The Official Newsletter of
August 9, 2003
Is Physical Attractiveness 
a Sign of Health?

by Ron Brown, author of The Body Fat Guide 

"Ron Brown is a certified fitness trainer who doesn't have an inch of flab on his body. He'll tell you what you can do to become fit and trim too." 
Washington DC

EVERY CULTURE considers certain human facial and body features in each sex to be physically attractive. Evolutionary psychologists suggest that physical attraction in humans is a universal trait, which plays an important role in natural selection—how people chose their mating partners. 

According to evolutionary psychologists, female physical attractiveness is an indication of a female's biological health and reproductive fitness. Male physical attractiveness is an indicator of a male's ability to physically provide for and protect a female, although this has become somewhat less important in modern Western society where the ability to earn a good wage is considered more useful than brawn. 

Although men appear to place more emphasis on a woman's physical attractiveness than women place on male physical attractiveness, nevertheless, both sexes tend to agree on certain characteristics that they consider attractive in the opposite sex. Most people also consider physical attractiveness to be a sign of good health.

But, is there scientific evidence to support the popular idea that a physically attractive person is healthier? Surprisingly, no1, although much more research needs to be done to fully investigate this theory. In the meantime, scientists must assume that without evidence to backup such a theory, there is no relationship between physical attractiveness and health.

However, this does not imply that supporting evidence can not be found. The purpose of this article is to point to areas of investigation that may prove fruitful in providing evidence that physical attractiveness is a sign of health.

For example, one physical characteristic that both sexes consider attractive in the opposite sex concerns waist-to-hip ratio. Males consider a female more attractive the narrower her waist size is in relation to her hip size. Females also consider this proportion important in male attractiveness.

There is a definite relationship between one's waist-to-hip ratio and one's percentage body fat. A lower body fat percentage produces a more attractive waist-to-hip ratio in both males and females. Lower body fat is also strongly correlated with less risk of health problems such as heart disease, high blood pressure, type-2 diabetes, some forms of cancer, fertility problems and other health problems. 

Since low body fat percentages have health benefits, and since attractive waist-to-hip ratios are determined by low body fat percentages, there is a relationship between the physical attractiveness of waist-to-hip ratios and the health benefits of low body fat percentages. This therefore provides evidence that physical attractiveness is a sign of health.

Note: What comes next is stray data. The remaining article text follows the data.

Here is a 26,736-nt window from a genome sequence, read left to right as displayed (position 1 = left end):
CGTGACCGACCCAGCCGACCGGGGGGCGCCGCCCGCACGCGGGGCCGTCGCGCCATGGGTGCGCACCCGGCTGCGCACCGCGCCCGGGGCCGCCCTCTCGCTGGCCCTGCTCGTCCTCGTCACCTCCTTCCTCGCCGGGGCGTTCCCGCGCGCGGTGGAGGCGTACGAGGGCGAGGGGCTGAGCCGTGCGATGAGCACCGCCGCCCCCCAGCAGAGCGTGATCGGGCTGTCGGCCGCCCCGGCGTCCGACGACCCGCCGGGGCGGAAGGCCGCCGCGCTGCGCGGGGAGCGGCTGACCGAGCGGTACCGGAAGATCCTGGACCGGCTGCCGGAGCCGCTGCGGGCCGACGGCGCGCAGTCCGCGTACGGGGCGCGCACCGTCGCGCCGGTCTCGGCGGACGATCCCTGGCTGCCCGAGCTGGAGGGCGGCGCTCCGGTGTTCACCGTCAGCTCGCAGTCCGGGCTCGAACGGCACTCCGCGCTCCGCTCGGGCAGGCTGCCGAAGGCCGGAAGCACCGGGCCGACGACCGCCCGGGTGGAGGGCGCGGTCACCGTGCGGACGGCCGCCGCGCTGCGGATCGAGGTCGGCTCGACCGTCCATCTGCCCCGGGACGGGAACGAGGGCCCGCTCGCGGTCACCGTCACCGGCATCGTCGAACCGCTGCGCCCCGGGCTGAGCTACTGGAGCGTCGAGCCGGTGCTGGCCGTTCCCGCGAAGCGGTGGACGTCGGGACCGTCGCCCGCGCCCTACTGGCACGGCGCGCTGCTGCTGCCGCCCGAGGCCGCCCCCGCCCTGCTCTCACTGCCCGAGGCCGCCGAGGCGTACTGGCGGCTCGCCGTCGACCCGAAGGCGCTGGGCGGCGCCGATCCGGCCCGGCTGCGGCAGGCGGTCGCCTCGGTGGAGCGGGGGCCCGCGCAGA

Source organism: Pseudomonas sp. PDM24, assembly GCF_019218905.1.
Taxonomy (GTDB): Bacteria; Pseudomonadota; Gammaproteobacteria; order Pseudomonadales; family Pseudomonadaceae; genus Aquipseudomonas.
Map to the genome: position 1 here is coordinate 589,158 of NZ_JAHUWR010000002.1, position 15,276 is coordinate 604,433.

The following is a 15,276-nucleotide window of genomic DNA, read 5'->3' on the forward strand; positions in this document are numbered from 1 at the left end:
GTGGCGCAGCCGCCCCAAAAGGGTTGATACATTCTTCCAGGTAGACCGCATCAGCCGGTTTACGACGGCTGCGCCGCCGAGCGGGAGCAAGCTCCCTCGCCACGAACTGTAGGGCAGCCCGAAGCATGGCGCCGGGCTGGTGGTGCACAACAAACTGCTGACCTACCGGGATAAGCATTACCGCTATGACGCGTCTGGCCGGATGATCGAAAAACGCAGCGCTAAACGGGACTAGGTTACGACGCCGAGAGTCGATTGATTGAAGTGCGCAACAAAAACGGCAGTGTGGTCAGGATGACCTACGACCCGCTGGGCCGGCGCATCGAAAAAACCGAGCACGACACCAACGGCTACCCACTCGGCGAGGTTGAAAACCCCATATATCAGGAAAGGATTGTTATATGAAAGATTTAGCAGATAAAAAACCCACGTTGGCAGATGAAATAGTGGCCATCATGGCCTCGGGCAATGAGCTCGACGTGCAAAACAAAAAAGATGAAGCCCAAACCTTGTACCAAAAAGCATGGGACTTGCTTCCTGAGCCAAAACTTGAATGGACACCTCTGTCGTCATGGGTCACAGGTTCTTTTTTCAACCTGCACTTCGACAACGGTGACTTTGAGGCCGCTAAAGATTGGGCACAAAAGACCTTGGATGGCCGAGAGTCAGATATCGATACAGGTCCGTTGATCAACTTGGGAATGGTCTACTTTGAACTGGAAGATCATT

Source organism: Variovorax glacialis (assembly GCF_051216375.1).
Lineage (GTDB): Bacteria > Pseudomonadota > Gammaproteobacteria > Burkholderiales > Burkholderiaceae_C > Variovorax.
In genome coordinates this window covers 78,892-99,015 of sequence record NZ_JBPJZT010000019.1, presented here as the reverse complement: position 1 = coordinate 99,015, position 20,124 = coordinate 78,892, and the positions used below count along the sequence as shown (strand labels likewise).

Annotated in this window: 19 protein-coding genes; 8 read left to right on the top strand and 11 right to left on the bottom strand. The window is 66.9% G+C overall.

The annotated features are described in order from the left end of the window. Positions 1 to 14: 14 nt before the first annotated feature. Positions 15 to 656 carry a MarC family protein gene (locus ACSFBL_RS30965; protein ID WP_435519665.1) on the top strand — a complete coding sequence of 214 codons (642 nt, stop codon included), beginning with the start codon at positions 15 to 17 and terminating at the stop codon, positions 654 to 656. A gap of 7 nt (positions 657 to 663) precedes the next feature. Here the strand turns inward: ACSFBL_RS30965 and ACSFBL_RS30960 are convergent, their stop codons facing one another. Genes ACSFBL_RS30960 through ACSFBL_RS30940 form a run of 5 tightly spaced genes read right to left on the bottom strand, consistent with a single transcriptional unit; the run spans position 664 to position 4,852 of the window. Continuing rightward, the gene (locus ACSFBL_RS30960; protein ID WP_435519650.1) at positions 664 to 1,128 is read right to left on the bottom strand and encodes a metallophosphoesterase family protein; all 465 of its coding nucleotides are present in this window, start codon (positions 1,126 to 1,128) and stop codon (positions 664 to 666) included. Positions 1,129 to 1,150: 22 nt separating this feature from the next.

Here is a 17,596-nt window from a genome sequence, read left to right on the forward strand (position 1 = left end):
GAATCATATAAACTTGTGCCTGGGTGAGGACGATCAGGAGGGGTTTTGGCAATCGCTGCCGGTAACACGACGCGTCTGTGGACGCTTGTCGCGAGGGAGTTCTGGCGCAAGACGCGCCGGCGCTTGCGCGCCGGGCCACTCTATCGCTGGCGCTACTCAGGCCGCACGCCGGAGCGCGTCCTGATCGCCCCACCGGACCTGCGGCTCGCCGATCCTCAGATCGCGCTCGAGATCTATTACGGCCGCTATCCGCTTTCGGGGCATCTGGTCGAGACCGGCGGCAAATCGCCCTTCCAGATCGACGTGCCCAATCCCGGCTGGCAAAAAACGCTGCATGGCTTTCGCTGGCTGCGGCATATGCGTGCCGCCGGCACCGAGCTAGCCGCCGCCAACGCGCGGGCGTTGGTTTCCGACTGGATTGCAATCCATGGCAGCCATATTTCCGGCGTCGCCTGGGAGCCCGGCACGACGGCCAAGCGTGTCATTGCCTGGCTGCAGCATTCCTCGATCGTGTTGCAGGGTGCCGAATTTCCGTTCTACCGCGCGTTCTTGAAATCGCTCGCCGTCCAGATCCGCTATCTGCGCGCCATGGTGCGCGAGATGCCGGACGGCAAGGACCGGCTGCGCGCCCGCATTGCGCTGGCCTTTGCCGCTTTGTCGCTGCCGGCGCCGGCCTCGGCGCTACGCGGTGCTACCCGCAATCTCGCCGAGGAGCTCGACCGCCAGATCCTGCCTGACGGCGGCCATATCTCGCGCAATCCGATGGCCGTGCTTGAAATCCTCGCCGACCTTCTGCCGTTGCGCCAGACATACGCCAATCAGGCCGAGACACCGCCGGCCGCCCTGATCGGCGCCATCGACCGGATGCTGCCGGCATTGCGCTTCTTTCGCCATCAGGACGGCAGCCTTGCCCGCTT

In addition to body characteristics such as waist-to-hip ratio, facial features are also an important physical characteristic of attraction. Some studies suggest there is no relationship between facial attractiveness and health2. However, an important distinction needs to be made between facial features that are a result of heredity, e.g., eye color and shape, bone structure, etc., and facial characteristics that are a result of one's physical condition. 

For example, regardless of inherited features, a double chin and fat cheeks may be considered less attractive in a person's face in comparison to a leaner jaw line and leaner cheeks within that same individual. Since these types of non-inherited facial characteristics are determined by one's body fat percentage, and since lower body fat is positively correlated with improved health, a relationship between overall facial attractiveness and health would be established. 

Physical attractiveness may have another effect on one's health via improvement in feelings of well-being. The more you lower your body fat and improve your appearance, the better you may feel about yourself. Thus, you may be less likely to suffer negative effects of depression and lowered immune response on your health. 

1 Baron, R. A., Byrne, D., Watson, G., Exploring Social Psychology (pp. 207). 3rd Canadian ed., Toronto: Pearson Education.
2 Kalick, S. M., Zebrowitz, L. A., Langlois, J. H., & Johnson R. M. (1998). Does human facial attractiveness honestly advertise health? Longitudinal data on an evolutionary question. Psychological Science, 9, 8–13.

This is not to suggest that all attractive people feel good about themselves. But, it does suggest that improving one's appearance may be likely to improve one's mental state which may positively impact one's health.

Obviously, unnatural means of improving one's physical features, such as resorting to liposuction, do not provide all of the health benefits that result from lowering one's body fat level through healthy lifestyle modifications. If you are interested in improving your physical attractiveness, why not chose a method that will show you how to make the proper lifestyle modifications while simultaneously improving your health?

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